Literacy: Fewer children reading in spare time, research suggests

Boy reading Reading is most popular among eight to 11-year-olds, the survey suggests

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Fewer children across the UK are reading in their own time and one in five is embarrassed to be caught with a book, a survey suggests.

Just over a quarter of 35,000 children from 188 schools told the National Literacy Trust that they read outside of school.

About the same number said they did not think their parents cared if they read.

The trust says a similar survey in 2005 found one in three children read in their own time.

The survey for the trust involved children filling in online questionnaires last winter.

Half of those taking part said they enjoyed reading either "very much" or "quite a lot" and a high proportion (four out of five) agreed with the statement "the more I read, the better I become".

Nearly two in five agreed reading was "cool", but about one in three said they only read when they had to.

'Literacy heroes' search

Report author Christina Clark, from the Literacy Trust, said young people who enjoyed reading very much were four times as likely to read above the level expected for their age compared with those who did not enjoy reading at all.

Those who read outside of class every day were five times as likely to read above the expected level compared with those who never did.

Start Quote

I firmly believe in the importance of igniting a passion for reading in the next generation”

End Quote Duchess of Cornwall

And children who do not think "reading is cool" were four times more likely to be below-average readers, the report says.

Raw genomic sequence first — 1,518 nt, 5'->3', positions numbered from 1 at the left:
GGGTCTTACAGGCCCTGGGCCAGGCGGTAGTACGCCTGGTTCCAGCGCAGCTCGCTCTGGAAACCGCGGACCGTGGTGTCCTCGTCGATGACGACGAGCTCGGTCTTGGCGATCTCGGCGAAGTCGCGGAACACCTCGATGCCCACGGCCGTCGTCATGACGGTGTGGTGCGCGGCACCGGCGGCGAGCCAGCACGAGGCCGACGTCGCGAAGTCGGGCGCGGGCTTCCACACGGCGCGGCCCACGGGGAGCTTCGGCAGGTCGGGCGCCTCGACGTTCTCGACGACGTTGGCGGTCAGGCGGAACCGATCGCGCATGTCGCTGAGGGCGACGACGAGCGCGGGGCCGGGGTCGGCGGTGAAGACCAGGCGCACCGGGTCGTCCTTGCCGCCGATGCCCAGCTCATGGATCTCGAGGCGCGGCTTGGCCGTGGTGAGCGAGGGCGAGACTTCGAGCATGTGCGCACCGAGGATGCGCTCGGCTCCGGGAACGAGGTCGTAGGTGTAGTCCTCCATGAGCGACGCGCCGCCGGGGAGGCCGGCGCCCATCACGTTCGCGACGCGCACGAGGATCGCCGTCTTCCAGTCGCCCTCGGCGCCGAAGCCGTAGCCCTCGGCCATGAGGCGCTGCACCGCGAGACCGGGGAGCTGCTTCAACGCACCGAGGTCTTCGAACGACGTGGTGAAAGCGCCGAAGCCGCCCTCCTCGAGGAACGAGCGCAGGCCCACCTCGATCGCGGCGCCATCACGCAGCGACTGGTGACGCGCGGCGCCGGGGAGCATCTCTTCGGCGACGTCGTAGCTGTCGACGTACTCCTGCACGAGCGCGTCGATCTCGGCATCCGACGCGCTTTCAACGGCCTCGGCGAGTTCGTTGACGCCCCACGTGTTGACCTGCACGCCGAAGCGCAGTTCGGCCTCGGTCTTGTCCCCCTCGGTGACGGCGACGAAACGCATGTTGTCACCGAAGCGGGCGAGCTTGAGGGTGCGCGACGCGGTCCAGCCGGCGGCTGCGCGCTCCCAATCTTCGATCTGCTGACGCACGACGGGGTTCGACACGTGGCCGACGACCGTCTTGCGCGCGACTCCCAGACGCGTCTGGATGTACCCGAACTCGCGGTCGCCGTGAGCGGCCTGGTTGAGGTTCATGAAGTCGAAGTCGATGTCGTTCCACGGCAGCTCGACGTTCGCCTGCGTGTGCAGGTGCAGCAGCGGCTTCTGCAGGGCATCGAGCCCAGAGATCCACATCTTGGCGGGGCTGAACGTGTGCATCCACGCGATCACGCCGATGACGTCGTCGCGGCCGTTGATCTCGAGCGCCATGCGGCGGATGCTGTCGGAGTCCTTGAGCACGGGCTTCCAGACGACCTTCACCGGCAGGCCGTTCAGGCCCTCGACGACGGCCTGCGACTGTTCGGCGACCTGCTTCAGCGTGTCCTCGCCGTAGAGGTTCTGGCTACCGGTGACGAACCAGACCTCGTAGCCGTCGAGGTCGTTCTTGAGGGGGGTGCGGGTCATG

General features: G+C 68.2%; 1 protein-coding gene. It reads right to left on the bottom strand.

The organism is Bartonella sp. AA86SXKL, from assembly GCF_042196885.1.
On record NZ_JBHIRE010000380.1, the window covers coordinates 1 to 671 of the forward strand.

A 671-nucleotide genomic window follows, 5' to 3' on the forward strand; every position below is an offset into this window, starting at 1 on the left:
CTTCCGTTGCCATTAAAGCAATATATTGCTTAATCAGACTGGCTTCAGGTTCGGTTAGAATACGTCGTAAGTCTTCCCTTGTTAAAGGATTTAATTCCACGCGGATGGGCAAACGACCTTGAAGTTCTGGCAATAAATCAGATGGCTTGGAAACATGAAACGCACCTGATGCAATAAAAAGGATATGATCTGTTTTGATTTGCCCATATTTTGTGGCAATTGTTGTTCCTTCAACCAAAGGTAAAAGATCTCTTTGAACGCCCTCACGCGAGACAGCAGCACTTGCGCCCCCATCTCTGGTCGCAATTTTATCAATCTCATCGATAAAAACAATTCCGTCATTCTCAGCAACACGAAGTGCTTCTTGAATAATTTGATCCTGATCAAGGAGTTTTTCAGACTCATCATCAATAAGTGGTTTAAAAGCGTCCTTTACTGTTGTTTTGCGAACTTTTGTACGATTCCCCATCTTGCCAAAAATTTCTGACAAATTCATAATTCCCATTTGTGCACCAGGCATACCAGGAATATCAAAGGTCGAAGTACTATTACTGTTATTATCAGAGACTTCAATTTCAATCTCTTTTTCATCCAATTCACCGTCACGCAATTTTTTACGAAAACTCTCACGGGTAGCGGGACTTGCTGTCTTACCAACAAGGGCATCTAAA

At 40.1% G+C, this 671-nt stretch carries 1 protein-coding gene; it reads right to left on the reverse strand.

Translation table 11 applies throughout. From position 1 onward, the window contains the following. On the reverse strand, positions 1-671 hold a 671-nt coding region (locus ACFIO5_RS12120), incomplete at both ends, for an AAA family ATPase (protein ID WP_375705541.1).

National Literacy Trust director Jonathan Douglas said: "Our research not only reveals that children are reading less and developing more negative attitudes towards reading, but also that there is a clear correlation between this and their performance in reading tests."

The study, of children aged from eight to 16, found that the proportion who read e-books outside of school had doubled since 2010 to 12%.

Reading is most popular among eight to 11-year-olds, the survey suggests, although teenagers are more likely to read for longer.

The charity released the research to coincide with a new campaign to find the UK's "literacy heroes".

It is asking the public to name people who might have inspired a love of books or helped to improve reading skills.

Anyone from a parent, teacher or young person who has overcome a personal literacy problem to a favourite author or celebrity can be nominated, the Literacy Trust said.

The campaign is being supported by the Duchess of Cornwall, who said: "I firmly believe in the importance of igniting a passion for reading in the next generation.

"In a world where the written word competes with so many other calls on our attention, we need more literacy heroes to keep inspiring young people to find the pleasure and power of reading for themselves."


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  • Comment number 278.

    This comment was removed because the moderators found it broke the house rules. Explain.

  • rate this

    Comment number 277.

    Any reading should be encouraged, I started on comics, moved on to Gummidge and Narnia then onto more serious stuff.
    Its a bit like Wine drinking you start on sweet white and end up with a decent red, your palate and taste changes.
    Dickens,Orwell,Hardy, Laurie Lee stunning authors andfor me it all started with the Dandy.

  • Comment number 276.

    This comment was removed because the moderators found it broke the house rules. Explain.

  • rate this

    Comment number 275.

    Simple solution take away the PC's, iPads, iPhones and buy them a book for one hour a day make them read and then they can return to their PC's etc:

    Children don't even play out anymore what is happening?

  • rate this

    Comment number 274.

    There is a lot of snobbery here. Of course kids should read books, but that does not mean they cannot enjoy mod-cons.

    From personal experience making sure my kids had a bedtime story book every night (mainly credit to my better half), seemed to work wonders as both were free readers by 6 years old and certainly my now 10 year old spends many hours reading every week.

  • rate this

    Comment number 273.